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Information Processing in Decisions under Risk: Evidence for Compensatory Strategies based on Automatic Processes

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  • Andreas Glöckner

    ()
    (Max Planck Institute for Research on Collective Goods, Bonn)

  • Ann-Katrin Herbold

    (University Hospital, Bonn)

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    Abstract

    Many everyday decisions have to be made under risk and can be interpreted as choices between gambles with different outcomes that are realized with specific probabilities. The underlying cognitive processes were investigated by testing six sets of hypotheses concerning choices, decision times, and information search derived from cumulative prospect theory, decision field theory, priority heuristic and parallel constraint satisfaction models. Our participants completed forty decision tasks of two gambles with two non-negative outcomes each. Information search was recorded using eye-tracking technology. Results for all dependent measures conflict with the prediction of the non-compensatory priority heuristic and indicate that individuals use compensatory strategies. Choice proportions are well predicted by a cumulative prospect theory. Process measures, however, indicate that individuals do not rely on deliberate calculations of weighted sums. Information integration processes seem to be better explained by models that partially rely on automatic processes such as decision field theory or parallel constraint satisfaction models.

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    Bibliographic Info

    Paper provided by Max Planck Institute for Research on Collective Goods in its series Working Paper Series of the Max Planck Institute for Research on Collective Goods with number 2008_42.

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    Date of creation: Nov 2008
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    Handle: RePEc:mpg:wpaper:2008_42

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    Related research

    Keywords: Risky Decisions; Cumulative Prospect Theory; Decision Field Theory; Priority Heuristic; Parallel Constraint Satisfaction; Eye Tracking; Intuition;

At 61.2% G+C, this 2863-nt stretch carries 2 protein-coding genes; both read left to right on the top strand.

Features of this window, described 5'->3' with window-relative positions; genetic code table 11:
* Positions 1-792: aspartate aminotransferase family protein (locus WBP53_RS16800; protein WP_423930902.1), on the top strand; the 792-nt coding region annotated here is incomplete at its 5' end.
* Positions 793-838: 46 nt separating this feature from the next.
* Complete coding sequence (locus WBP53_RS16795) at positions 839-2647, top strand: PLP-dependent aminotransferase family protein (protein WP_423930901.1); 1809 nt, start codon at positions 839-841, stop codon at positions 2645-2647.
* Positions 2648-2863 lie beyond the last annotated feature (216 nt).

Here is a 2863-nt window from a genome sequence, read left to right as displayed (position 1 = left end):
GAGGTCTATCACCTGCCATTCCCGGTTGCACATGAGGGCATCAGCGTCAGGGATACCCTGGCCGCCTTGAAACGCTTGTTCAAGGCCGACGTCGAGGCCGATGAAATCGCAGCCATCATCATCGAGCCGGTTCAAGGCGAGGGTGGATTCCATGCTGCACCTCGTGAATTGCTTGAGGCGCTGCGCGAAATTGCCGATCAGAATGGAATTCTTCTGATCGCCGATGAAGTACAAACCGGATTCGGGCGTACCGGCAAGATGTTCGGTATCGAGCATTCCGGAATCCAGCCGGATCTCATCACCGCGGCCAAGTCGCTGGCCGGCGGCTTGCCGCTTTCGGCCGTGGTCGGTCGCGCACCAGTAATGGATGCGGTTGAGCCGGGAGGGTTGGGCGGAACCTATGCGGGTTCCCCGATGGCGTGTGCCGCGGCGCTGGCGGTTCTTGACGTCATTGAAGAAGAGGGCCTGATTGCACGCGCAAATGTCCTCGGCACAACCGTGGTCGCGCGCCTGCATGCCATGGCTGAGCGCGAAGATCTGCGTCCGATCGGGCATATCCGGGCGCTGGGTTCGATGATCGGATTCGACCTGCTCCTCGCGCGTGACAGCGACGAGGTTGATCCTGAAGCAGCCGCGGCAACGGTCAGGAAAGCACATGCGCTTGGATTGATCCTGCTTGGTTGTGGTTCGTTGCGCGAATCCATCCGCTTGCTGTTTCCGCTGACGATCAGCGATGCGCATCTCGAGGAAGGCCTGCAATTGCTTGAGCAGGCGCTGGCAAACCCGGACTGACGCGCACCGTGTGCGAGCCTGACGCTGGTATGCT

References

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    1. Kahneman, Daniel & Tversky, Amos, 1979. "Prospect Theory: An Analysis of Decision under Risk," Econometrica, Econometric Society, vol. 47(2), pages 263-91, March.
    2. Michael H. Birnbaum, 2008. "New tests of cumulative prospect theory and the priority heuristic: Probability-outcome tradeoff with branch splitting," Judgment and Decision Making, Society for Judgment and Decision Making, vol. 3, pages 304-316, April.
    3. Tversky, Amos & Kahneman, Daniel, 1992. " Advances in Prospect Theory: Cumulative Representation of Uncertainty," Journal of Risk and Uncertainty, Springer, vol. 5(4), pages 297-323, October.
    4. Andreas Glöckner & Tilmann Betsch, 2008. "Multiple-Reason Decision Making Based on Automatic Processing," Working Paper Series of the Max Planck Institute for Research on Collective Goods 2008_12, Max Planck Institute for Research on Collective Goods.
    5. Andreas Glöckner & Tilmann Betsch, 2008. "Modeling Option and Strategy Choices with Connectionist Networks: Towards an Integrative Model of Automatic and Deliberate Decision Making," Working Paper Series of the Max Planck Institute for Research on Collective Goods 2008_02, Max Planck Institute for Research on Collective Goods.
    6. Birnbaum, Michael H. & LaCroix, Adam R., 2008. "Dimension integration: Testing models without trade-offs," Organizational Behavior and Human Decision Processes, Elsevier, vol. 105(1), pages 122-133, January.
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    Cited by:
    1. Nina Horstmann & Andrea Ahlgrimm & Andreas Gl�ckner, 2009. "How distinct are intuition and deliberation? An eye-tracking analysis of instruction-induced decision modes," Judgment and Decision Making, Society for Judgment and Decision Making, vol. 4(5), pages 335-354, August.
    2. Nina Horstmann & Andrea Ahlgrimm & Andreas Glöckner, 2009. "How Distinct are Intuition and Deliberation? An Eye-Tracking Analysis of Instruction-Induced Decision Modes," Working Paper Series of the Max Planck Institute for Research on Collective Goods 2009_10, Max Planck Institute for Research on Collective Goods.

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